My choice of adaptations were purposeful based on unlocking intensity. I CAN step onto a 20″ box but I’m so unbalanced and scared around even little heights that I would have been mostly crawling on and off on my knees. I CAN snatch an 8kg kettlebell, I did it for the first round, but I definitely would have slowed down doing 10 reps at a time. This sounds like I’m justifying my decision to adapt as if I’m ashamed of it. I’m not, I’m just saying I think I’ve learned that just because you are capable of lifting something heavier, sometimes it’s best to go for intensity over weight, as a strategic decision. Strongman, for instance, would not be a time to do this – that is a time to go heavy as you can, because you’re not going for time or reps – but I think it’s important to recognise the difference.
There will also be sessions when I can adapt less/differently. Whilst I don’t yet have the big numbers that some of the strong ladies at Crossfit have, I’m not exactly a weakling – so sessions that are all about heavy deadlifts or sled pushes, I’m not going to be pussyfooting around with those. I guess it’s about knowing where you are in any one arena, and adapting accordingly. It requires a bit of self-honesty, which can be tough.
I was particularly excited to drip sweat onto the bumper plates … I must have been working hard!
As further reminder of the fact that other people are so not bothered by what you’re doing, the chap next to me in this session helped me put my stuff away. Not in a “Oh poor you could only manage to step onto 2 x 25kg plates” but in a “well done, you worked hard, let me help you clear away” type way. It really is a very accepting environment.
The feeling I got from these two workouts came something close to some of the happier sessions I had “before”, but I never walked out of any workout feeling like I nailed it, gave it my all, and couldn’t have done better – until this week anyway, hence this is a massive breakthrough.
The other thing that needs noting is that I don’t really care how I look. I know that my arms are flappy and flabby and dangle all around. I know that I have a large tummy and heavy thighs. But, whether it’s the environment or me that is different, or maybe both, I have been able to wear my vest and not feel conscious. I was never able to do this “before”, and it’s a joy. I don’t like the way my body currently looks but I’m doing something about it so whilst the transformation works I’m stuck with it and I’m actually really rather proud of that. Especially since exercise and PMDD were so closely linked, plus the disastrous attempt at Crossfit previously, I’m damned lucky and grateful that I’m here at all.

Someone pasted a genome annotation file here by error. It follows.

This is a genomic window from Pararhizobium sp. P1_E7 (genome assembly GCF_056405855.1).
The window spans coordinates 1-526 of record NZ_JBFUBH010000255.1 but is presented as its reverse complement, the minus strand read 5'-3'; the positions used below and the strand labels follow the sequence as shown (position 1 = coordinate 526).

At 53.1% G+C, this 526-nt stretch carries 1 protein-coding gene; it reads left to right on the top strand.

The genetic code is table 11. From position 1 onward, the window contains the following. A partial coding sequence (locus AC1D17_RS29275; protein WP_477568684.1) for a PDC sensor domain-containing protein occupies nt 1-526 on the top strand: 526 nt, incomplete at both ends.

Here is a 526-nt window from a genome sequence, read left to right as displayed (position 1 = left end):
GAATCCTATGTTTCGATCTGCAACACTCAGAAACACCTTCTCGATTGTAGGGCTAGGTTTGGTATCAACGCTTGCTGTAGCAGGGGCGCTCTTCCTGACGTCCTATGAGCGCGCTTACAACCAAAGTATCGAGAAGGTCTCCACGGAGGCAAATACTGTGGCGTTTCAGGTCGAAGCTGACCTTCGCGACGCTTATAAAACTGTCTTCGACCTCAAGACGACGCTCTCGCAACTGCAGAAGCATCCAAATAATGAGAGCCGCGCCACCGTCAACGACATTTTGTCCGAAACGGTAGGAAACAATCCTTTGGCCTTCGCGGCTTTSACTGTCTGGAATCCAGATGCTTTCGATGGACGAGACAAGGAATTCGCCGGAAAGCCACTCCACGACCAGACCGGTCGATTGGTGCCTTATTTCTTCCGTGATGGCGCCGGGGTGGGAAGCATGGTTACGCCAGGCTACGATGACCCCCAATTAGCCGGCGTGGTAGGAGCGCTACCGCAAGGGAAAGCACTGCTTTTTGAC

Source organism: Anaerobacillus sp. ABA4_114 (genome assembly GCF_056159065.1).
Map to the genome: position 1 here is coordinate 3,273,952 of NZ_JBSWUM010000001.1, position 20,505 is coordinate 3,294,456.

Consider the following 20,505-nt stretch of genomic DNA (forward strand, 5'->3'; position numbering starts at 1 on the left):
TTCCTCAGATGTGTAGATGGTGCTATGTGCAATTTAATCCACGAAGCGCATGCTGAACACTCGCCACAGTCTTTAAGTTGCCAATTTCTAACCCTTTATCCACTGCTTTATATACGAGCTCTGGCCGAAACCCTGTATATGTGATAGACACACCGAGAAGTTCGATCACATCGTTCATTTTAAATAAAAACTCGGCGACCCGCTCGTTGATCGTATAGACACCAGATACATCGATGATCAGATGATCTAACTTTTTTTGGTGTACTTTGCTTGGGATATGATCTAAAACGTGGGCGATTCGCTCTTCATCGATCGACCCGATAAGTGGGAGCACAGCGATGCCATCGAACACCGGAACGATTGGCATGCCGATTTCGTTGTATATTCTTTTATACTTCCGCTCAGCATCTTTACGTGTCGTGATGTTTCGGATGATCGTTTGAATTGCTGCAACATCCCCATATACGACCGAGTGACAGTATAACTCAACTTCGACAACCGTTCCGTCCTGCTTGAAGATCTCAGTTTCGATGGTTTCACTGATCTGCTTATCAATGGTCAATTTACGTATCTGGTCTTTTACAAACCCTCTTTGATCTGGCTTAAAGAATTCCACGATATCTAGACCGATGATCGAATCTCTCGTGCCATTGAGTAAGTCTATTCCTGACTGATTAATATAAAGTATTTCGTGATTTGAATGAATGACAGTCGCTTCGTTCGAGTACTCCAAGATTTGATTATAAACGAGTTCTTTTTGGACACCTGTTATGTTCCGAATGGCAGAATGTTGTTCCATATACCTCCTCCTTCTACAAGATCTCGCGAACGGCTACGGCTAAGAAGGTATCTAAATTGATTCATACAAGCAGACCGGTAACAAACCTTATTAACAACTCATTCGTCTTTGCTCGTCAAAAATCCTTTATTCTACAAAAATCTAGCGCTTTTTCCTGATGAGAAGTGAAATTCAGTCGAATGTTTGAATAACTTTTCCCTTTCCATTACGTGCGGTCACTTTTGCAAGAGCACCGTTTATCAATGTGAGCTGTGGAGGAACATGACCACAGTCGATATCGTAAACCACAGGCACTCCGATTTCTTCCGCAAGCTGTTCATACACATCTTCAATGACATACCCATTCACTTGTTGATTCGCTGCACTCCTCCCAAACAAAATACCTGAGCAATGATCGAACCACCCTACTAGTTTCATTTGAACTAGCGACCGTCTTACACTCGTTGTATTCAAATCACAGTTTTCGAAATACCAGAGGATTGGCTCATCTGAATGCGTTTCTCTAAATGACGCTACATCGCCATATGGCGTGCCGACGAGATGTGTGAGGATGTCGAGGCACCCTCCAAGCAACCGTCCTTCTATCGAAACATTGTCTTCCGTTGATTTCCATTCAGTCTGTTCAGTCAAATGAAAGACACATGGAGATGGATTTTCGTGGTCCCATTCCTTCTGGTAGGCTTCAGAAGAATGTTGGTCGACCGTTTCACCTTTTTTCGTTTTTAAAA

One more thing I’ve learned or accepted this week is that I’ve lost such a lot of fitness. I’m 1.5 stones heavier than I was at my lightest, and I can really feel it. Things that I would have been able to do before, I am now struggling to do. It’s more motivation to lose weight, but I think accepting this was part of my unlocking intensity. I could have pretended in my head that I can lift 15kg for reps with intensity, but actually once I accepted that 7kg was much more reasonable and I could work harder with it, I felt free to have fun and I felt safe and secure that I’ve been fitter before, and I will be fitter again. I’m now looking forward to the next 75 days because I’m sure that my fitness (and weight) will change and improve all the time, and I’m excited to see where that takes me.
In a glimmer of the former braveness that I had when I was smaller and fitter, the last part of the session on Wednesday was handstand practice. I’m sure in a blog a long time ago I wrote about how I convinced my H-D mates to try handstands and I was super proud of my ability to get upside down. Well, wall walks were an option but I was too frightened to try them so I did a conan’s wheel thing instead, which was OK. But after the class finished I decided to have a little go at a walk walk. OK so I didn’t get as far as I have before, in fact I only got 3 breeze blocks up the wall, but it was a start and at least I tried. I think there are two measures I will use for the next 75 days – the amount of sweat I produce in a session, and how many blocks up the wall I can get my feet!